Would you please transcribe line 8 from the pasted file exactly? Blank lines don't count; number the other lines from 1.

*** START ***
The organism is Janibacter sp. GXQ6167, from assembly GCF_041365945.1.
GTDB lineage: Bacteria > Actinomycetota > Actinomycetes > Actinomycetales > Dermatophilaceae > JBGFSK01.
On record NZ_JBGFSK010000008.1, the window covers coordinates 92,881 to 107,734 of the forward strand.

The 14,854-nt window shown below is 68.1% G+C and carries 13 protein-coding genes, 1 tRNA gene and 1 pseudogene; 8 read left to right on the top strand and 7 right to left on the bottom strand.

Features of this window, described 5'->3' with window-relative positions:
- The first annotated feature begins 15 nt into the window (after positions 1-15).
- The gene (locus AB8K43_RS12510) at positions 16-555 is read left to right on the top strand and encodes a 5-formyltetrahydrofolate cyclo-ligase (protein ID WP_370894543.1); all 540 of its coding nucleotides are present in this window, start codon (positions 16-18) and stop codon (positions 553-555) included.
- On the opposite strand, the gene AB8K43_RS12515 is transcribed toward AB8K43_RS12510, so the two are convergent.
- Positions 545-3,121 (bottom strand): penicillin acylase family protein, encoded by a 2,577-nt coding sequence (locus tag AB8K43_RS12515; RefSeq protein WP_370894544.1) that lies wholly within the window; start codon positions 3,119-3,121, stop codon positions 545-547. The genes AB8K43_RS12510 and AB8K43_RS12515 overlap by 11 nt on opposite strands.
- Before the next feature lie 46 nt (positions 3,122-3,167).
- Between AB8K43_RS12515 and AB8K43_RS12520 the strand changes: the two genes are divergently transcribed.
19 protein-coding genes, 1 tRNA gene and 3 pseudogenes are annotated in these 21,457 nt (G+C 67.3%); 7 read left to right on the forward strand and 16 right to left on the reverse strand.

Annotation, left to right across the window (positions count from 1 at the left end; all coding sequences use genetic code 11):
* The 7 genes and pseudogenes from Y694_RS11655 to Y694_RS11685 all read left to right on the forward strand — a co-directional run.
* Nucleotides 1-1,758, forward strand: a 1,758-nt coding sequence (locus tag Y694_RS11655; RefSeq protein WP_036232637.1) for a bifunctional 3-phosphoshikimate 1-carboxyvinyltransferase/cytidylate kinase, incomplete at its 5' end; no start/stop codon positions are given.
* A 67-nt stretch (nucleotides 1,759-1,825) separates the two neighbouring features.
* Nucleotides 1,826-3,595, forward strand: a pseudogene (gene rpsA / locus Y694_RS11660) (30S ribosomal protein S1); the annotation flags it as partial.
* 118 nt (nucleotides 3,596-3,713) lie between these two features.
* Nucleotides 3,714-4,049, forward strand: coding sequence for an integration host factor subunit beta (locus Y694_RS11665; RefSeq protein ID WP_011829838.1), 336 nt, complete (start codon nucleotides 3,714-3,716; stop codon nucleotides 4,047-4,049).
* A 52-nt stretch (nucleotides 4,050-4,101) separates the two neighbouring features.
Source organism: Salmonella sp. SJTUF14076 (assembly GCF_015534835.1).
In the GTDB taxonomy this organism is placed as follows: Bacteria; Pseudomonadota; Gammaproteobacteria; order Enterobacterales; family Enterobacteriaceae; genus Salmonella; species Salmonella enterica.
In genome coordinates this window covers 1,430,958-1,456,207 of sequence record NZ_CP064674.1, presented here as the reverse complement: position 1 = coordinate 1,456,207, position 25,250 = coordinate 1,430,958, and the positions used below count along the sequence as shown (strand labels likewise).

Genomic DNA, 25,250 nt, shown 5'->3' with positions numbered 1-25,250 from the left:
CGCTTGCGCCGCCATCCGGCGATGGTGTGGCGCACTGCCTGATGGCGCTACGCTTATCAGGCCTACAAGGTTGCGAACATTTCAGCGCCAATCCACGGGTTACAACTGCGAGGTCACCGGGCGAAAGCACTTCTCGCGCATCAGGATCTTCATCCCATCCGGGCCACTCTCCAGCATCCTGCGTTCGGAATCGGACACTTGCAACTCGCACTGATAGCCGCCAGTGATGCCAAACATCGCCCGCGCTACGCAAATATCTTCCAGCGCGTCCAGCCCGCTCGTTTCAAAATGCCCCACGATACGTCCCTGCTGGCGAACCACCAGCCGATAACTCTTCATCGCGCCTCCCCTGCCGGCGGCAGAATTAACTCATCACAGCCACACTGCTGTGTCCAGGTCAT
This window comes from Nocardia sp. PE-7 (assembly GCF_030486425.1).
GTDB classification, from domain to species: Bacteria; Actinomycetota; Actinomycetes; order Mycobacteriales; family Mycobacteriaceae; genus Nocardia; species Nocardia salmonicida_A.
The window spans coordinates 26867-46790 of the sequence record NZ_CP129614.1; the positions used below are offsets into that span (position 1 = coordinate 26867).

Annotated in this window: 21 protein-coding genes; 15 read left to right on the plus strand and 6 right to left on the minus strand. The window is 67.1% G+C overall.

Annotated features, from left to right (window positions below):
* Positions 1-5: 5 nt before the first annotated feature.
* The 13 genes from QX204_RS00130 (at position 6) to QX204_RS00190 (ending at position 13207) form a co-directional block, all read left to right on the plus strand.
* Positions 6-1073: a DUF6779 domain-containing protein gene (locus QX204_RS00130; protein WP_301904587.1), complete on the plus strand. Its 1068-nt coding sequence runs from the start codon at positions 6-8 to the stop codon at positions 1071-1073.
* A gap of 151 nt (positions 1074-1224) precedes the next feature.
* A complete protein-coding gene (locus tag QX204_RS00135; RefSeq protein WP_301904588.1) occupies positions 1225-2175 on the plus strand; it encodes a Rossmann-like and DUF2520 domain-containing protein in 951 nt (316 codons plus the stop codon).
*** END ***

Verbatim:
- On the opposite strand, the gene AB8K43_RS12515 is transcribed toward AB8K43_RS12510, so the two are convergent.